East Palestine, neighboring communities adapt to life after environmental disaster

By Sophie Young, Kent State NewsLab/Ideastream

In February 2023, Hilary Flint was living with her grandmother in Enon Valley, Penn., just across the state line from East Palestine, Ohio. Even though she works for an environmental advocacy organization, she didn’t realize how much her life would change after a train derailed less than four miles from her home.

Hilary Flint, an advocate for the people who were affected by the February East Palestine train derailment living on the Pennsylvania side, put on an educational town hall meeting on Sept. 21. (Photo: Sophia Lucente)

“I did not think it would affect my family,” she said. “Of course, I have a lot of friends in East Palestine, and so I was worried for them. I didn’t think it was gonna affect my house at all. So in the next couple of days, there was more and more information coming out about what was on the train. And once I started hearing, you know, some of those chemicals I started to be concerned.”

Flint and her family were not required to evacuate after the derailment, but they were afraid and chose to anyway. 

They were not alone in their fear. 

Derailment led to mental health challenges

Shortly after the East Palestine train derailment, a survey of more than 700 affected community members found that 70% reported experiencing new or worsening mental health symptoms. 

The Columbiana County Mental Health and Recovery Services Board partnered with the health clinics that were set up immediately after the derailment, providing mental health care as residents were evaluated for physical symptoms. 

“We definitely saw people who directly were impacted and sought help,” said Marcy Patton, the board’s executive director. “Also, many current clients of some of the agencies were seeking additional support because it triggered and exacerbated some… symptoms, whether it was substance abuse, whether it was mental health.”

The Ohio Department of Mental Health and Addiction Services received a federal grant for more than $800,000 to assist in responding to the derailment. One part of the grant is funding for the Mental Health Board to create the East Palestine Community Resiliency Center, which will support residents who were affected by the derailment on an ongoing basis.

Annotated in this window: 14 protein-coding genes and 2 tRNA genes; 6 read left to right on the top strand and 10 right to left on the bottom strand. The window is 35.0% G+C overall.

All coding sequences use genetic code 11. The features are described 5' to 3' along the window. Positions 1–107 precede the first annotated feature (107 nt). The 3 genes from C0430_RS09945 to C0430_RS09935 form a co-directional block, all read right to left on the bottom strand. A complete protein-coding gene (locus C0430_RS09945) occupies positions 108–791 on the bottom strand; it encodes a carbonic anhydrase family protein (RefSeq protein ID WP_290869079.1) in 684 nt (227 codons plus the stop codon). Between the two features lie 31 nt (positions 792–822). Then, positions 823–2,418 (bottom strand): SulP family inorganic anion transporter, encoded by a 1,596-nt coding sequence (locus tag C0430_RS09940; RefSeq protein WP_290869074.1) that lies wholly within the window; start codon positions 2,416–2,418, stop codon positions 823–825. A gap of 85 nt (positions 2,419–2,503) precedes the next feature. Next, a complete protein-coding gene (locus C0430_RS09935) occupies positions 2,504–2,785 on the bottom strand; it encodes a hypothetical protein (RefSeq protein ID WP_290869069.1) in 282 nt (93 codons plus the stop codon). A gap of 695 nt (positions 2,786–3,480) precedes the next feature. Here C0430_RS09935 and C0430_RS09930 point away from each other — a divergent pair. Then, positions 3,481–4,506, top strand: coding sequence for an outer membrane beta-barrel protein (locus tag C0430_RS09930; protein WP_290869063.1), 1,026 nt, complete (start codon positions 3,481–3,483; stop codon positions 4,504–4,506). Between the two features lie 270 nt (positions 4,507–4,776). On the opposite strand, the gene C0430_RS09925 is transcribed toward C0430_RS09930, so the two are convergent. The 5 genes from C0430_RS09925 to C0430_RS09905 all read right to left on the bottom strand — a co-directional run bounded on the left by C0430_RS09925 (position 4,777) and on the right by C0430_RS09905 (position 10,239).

The center will be a permanent home for some of the services the Mental Health Board provides, such as therapy, support groups, yoga and art therapy. It will be free for affected residents while there is still grant money available. 

Patton says the center is expected to open in the coming months. It will also help the community prepare for any unexpected events in the future. 

“I think we always need the supports, whether it’s physical supports or emotional supports,” Patton said. “I mean, just in regular day-to-day life there’s always a need for those things. And when something to this scale has happened, I think there’s going to be an even greater need to be sure that those supports are available to people.” 

Affected residents support each other

Hilary Flint said members of the community have been providing support for each other, too, as they advocate for policy change and environmental restoration together.

Flint no longer lives near East Palestine, but she continues to work for the Beaver County Marcellus Awareness Community, an environmental advocacy nonprofit. 

Hilary Flint talks with community members at an educational town hall meeting on Sept. 21. (Photo: Sophia Lucente)

Flint also co-founded the Unity Council for the East Palestine Train Derailment, which she described as “a grassroots group trying to get answers.”

The Unity Council has over 800 members in the Facebook group it uses to stay connected. Flint and others use the group to share news stories about East Palestine and other derailments since then. 

Flint said they will continue to support each other, and they continue to have conversations with Pennsylvania Governor Josh Shapiro and other elected officials to advocate for the community’s restoration.

“I think that in our case, with the East Palestine train derailment, I truly believe they thought that everyone would just move on, and it was going to be okay,” she said.“Because they thought we were just a bunch of uneducated hillbillies, and we wouldn’t know what we were exposed to. And we would just keep going and let the railway keep going through our small town.

What they found out is, you know, maybe they underestimated the community a little bit.”

This story comes from the Collaborative NewsLab at Kent State University in partnership with Ideastream and is funded by The Center for Rural Strategies and Grist.

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